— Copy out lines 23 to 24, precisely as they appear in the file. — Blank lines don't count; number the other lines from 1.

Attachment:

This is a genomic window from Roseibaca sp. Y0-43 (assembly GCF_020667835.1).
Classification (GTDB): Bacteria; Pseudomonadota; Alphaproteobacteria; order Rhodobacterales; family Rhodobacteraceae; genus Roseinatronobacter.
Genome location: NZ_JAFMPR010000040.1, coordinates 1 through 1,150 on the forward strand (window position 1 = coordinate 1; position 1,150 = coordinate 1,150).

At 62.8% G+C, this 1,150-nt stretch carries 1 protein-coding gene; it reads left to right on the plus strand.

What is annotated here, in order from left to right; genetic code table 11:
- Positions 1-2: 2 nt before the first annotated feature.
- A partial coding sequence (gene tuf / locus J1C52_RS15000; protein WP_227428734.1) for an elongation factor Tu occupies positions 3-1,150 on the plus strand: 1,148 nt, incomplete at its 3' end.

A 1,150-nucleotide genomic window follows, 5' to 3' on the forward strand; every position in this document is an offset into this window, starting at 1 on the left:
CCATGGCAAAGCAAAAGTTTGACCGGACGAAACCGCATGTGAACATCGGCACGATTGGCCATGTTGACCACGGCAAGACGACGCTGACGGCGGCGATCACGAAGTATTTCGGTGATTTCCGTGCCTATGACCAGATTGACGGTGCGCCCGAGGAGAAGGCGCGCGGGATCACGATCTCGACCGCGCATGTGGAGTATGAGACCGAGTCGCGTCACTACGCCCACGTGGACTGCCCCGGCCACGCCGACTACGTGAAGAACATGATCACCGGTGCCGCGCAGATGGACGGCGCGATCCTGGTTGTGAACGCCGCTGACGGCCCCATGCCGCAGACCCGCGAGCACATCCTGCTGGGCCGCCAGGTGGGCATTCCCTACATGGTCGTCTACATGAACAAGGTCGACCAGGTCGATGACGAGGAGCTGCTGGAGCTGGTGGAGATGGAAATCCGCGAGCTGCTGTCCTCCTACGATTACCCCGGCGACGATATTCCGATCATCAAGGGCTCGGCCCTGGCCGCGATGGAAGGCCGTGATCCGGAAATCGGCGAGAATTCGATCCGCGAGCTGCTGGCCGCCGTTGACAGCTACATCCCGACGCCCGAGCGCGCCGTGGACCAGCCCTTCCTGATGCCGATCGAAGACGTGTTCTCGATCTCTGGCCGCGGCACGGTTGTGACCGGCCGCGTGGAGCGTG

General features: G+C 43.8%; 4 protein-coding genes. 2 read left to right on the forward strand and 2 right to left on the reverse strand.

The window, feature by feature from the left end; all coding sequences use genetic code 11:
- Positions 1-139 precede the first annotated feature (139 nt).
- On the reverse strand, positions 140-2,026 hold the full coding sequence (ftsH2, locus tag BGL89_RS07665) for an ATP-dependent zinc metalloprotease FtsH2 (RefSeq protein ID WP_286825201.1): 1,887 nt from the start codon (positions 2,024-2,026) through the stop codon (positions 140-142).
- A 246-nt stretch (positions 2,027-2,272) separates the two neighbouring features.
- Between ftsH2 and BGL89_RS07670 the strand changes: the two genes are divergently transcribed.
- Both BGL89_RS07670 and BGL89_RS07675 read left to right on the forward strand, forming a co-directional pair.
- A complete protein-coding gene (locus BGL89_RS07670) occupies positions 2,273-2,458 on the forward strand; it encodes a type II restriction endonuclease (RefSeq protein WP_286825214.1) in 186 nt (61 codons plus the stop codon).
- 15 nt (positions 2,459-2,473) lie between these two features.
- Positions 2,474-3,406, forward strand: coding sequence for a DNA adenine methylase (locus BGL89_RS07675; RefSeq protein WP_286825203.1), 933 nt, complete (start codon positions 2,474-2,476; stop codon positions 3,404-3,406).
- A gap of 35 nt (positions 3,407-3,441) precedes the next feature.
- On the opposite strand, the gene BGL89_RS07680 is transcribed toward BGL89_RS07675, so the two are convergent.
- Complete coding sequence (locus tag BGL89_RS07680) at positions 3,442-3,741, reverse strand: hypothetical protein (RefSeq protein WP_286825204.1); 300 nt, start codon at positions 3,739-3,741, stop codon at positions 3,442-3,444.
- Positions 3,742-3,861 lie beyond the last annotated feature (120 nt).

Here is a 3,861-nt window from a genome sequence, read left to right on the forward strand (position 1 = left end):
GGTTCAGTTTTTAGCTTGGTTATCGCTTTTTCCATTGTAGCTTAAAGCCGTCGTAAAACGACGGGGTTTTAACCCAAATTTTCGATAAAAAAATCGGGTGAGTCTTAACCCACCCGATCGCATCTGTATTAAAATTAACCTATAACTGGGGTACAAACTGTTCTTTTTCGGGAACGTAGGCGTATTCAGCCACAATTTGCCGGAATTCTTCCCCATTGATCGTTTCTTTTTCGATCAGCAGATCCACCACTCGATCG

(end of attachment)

- Positions 3,742-3,861 lie beyond the last annotated feature (120 nt).

Here is a 3,861-nt window from a genome sequence, read left to right on the forward strand (position 1 = left end):